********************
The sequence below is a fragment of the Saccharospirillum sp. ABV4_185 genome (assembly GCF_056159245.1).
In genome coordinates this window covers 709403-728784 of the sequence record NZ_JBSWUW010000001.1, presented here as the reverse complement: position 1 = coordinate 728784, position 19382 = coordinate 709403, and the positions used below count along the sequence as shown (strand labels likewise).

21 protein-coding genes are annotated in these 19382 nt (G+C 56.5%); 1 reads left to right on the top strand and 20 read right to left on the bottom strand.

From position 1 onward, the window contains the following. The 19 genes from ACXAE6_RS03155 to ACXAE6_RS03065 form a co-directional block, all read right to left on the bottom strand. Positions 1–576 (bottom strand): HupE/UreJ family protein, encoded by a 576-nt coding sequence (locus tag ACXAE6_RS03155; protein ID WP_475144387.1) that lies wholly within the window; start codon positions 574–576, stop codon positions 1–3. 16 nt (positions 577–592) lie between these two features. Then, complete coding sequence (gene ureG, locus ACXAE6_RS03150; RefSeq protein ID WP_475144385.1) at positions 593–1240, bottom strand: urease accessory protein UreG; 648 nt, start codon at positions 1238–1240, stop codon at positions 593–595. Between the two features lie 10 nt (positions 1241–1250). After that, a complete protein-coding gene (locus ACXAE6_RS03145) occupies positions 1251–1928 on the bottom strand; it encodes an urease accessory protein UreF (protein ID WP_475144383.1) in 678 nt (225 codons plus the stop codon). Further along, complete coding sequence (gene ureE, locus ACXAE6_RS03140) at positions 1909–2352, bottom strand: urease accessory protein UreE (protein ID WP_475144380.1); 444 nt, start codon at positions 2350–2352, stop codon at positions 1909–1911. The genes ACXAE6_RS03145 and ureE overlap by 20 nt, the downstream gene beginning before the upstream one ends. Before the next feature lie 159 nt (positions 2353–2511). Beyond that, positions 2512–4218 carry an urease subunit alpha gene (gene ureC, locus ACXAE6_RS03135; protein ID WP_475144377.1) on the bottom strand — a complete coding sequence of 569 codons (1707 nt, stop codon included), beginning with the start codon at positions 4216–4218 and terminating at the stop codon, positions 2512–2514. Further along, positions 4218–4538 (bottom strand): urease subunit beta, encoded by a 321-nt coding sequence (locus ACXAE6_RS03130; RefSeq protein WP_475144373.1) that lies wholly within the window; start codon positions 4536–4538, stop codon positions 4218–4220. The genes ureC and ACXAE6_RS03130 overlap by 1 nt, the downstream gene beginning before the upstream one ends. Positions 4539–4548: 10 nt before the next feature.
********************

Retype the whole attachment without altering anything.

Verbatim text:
The sequence below is a fragment of the Saccharospirillum sp. ABV4_185 genome (assembly GCF_056159245.1).
In genome coordinates this window covers 709403-728784 of the sequence record NZ_JBSWUW010000001.1, presented here as the reverse complement: position 1 = coordinate 728784, position 19382 = coordinate 709403, and the positions used below count along the sequence as shown (strand labels likewise).

21 protein-coding genes are annotated in these 19382 nt (G+C 56.5%); 1 reads left to right on the top strand and 20 read right to left on the bottom strand.

From position 1 onward, the window contains the following. The 19 genes from ACXAE6_RS03155 to ACXAE6_RS03065 form a co-directional block, all read right to left on the bottom strand. Positions 1–576 (bottom strand): HupE/UreJ family protein, encoded by a 576-nt coding sequence (locus tag ACXAE6_RS03155; protein ID WP_475144387.1) that lies wholly within the window; start codon positions 574–576, stop codon positions 1–3. 16 nt (positions 577–592) lie between these two features. Then, complete coding sequence (gene ureG, locus ACXAE6_RS03150; RefSeq protein ID WP_475144385.1) at positions 593–1240, bottom strand: urease accessory protein UreG; 648 nt, start codon at positions 1238–1240, stop codon at positions 593–595. Between the two features lie 10 nt (positions 1241–1250). After that, a complete protein-coding gene (locus ACXAE6_RS03145) occupies positions 1251–1928 on the bottom strand; it encodes an urease accessory protein UreF (protein ID WP_475144383.1) in 678 nt (225 codons plus the stop codon). Further along, complete coding sequence (gene ureE, locus ACXAE6_RS03140) at positions 1909–2352, bottom strand: urease accessory protein UreE (protein ID WP_475144380.1); 444 nt, start codon at positions 2350–2352, stop codon at positions 1909–1911. The genes ACXAE6_RS03145 and ureE overlap by 20 nt, the downstream gene beginning before the upstream one ends. Before the next feature lie 159 nt (positions 2353–2511). Beyond that, positions 2512–4218 carry an urease subunit alpha gene (gene ureC, locus ACXAE6_RS03135; protein ID WP_475144377.1) on the bottom strand — a complete coding sequence of 569 codons (1707 nt, stop codon included), beginning with the start codon at positions 4216–4218 and terminating at the stop codon, positions 2512–2514. Further along, positions 4218–4538 (bottom strand): urease subunit beta, encoded by a 321-nt coding sequence (locus ACXAE6_RS03130; RefSeq protein WP_475144373.1) that lies wholly within the window; start codon positions 4536–4538, stop codon positions 4218–4220. The genes ureC and ACXAE6_RS03130 overlap by 1 nt, the downstream gene beginning before the upstream one ends. Positions 4539–4548: 10 nt before the next feature.